Monday, October 15, 2007

EU taking tougher sanctions against Burma's junta

Burma's junta already faces an EU travel ban and a freeze on assets. Nevertheless, British Prime Minister Gordon Brown calls for more sanctions, as the killings of monks as well as commoners and human rights abuses are still taking place in Burma.

EU foreign ministers are together at their monthly meeting in Luxembourg to discuss tougher sanctions—such as to ban imports of timber, metals and gemstones from Burma—against Burma's junta, since the crackdown on pro-democracy activists continues.

However, European sanctions have had no serious impact on Burma, because more than 90% of the country's trade is with its Asian neighbors. Moreover, these new measures cannot prevent the French energy giant Total from having business with the junta.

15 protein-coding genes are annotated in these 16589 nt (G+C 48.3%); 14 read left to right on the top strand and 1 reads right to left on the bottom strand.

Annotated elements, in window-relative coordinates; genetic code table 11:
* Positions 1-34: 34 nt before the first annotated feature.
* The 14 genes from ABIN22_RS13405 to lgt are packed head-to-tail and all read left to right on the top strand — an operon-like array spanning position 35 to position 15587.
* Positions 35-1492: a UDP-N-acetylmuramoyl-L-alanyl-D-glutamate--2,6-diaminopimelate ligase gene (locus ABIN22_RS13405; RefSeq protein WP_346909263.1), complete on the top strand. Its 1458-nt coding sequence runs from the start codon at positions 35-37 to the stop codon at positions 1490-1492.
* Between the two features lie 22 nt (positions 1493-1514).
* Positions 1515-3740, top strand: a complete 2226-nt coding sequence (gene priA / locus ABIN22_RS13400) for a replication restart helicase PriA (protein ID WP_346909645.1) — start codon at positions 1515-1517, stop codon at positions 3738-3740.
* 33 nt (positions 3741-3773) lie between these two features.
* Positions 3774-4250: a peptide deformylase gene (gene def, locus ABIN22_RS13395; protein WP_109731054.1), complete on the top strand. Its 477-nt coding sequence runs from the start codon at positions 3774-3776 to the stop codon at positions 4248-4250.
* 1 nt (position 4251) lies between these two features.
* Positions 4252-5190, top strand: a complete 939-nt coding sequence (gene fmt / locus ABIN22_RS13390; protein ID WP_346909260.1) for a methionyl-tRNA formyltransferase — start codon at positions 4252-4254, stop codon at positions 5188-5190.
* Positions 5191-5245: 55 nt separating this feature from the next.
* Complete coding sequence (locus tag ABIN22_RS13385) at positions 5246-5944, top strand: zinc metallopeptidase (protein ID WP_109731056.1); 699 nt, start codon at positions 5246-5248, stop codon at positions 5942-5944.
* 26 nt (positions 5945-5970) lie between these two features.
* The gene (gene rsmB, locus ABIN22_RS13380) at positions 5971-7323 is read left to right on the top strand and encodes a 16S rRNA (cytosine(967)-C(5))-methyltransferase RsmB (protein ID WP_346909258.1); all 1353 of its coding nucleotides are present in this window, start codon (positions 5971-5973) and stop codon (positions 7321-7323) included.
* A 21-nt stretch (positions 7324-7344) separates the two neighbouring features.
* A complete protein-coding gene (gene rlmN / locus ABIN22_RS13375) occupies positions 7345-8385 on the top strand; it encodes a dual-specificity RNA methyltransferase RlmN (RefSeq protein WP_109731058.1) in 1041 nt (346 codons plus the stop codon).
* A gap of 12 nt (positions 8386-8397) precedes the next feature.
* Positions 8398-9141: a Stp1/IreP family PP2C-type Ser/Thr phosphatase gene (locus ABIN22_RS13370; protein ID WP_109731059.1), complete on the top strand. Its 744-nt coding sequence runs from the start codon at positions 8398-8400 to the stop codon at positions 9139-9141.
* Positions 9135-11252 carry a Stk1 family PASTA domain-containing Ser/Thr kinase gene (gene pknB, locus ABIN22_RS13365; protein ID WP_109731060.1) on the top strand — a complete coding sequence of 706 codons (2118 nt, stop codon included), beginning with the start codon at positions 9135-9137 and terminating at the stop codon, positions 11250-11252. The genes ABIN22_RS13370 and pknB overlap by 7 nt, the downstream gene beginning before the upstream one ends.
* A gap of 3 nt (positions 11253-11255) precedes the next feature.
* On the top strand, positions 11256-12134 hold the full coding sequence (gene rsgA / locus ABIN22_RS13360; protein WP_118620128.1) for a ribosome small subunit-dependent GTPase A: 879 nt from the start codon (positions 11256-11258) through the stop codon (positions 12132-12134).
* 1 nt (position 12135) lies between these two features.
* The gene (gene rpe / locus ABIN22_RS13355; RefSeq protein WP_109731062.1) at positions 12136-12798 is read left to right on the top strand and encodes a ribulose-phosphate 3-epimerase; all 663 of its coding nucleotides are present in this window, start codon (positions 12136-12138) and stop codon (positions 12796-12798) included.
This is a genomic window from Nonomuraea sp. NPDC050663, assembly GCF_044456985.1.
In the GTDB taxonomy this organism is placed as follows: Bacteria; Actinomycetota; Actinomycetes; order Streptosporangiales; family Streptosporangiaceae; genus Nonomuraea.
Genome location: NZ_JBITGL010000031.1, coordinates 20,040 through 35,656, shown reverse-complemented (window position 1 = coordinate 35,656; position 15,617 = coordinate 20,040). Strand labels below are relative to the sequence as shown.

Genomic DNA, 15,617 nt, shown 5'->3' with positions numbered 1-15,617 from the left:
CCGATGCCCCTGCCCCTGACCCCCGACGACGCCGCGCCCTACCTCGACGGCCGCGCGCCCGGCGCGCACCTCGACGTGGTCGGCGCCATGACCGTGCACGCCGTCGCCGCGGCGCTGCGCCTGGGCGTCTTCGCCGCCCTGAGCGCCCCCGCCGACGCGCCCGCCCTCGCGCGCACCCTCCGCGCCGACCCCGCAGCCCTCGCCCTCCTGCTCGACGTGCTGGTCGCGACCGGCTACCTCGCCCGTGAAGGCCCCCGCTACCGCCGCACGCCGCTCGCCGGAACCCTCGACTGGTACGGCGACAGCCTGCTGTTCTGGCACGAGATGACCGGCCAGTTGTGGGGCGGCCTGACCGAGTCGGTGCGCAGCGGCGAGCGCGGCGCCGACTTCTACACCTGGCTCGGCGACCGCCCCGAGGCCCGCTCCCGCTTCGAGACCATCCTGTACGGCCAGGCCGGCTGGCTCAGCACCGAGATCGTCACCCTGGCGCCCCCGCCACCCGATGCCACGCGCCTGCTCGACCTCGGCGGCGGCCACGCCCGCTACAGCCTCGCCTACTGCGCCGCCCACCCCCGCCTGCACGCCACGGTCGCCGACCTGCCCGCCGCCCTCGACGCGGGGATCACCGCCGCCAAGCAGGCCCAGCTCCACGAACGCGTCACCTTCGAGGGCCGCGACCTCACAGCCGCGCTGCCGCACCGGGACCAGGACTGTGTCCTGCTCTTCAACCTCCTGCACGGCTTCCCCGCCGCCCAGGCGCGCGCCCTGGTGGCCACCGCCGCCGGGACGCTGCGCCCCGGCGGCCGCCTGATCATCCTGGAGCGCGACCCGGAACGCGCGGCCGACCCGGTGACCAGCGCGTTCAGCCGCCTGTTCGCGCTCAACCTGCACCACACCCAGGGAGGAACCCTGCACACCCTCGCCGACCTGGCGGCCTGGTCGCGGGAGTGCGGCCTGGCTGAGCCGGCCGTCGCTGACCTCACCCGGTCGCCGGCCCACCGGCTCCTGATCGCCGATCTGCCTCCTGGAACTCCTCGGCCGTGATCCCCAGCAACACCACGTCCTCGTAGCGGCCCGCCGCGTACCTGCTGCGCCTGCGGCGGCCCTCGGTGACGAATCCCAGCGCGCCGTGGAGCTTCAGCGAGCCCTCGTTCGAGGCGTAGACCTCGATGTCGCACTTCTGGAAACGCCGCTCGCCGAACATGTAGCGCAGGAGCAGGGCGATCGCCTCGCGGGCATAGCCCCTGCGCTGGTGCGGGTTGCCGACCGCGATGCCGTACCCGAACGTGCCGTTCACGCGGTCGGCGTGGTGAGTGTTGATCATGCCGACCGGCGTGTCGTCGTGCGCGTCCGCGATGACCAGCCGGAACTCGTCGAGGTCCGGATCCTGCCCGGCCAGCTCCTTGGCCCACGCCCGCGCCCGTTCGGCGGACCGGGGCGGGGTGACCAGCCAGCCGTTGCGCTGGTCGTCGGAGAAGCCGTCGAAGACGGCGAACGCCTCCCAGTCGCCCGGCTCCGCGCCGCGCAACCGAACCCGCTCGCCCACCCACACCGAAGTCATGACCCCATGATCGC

The UN envoy Ibrahim Gambari is currently back to the region and plans to visit Thailand, Malaysia, Indonesia, Japan, India and China for an Asian tour aiming to put more pressure on Burma.

Although the UN Security Council condemned the junta’s crackdown on the protests in Burma, the regime said it "deeply regretted" the statement. In addition, Burma’s military regime dismissed a UN statement calling for dialogue with the pro-democracy opposition, insisting that it would follow its own roadmap toward “reform.”

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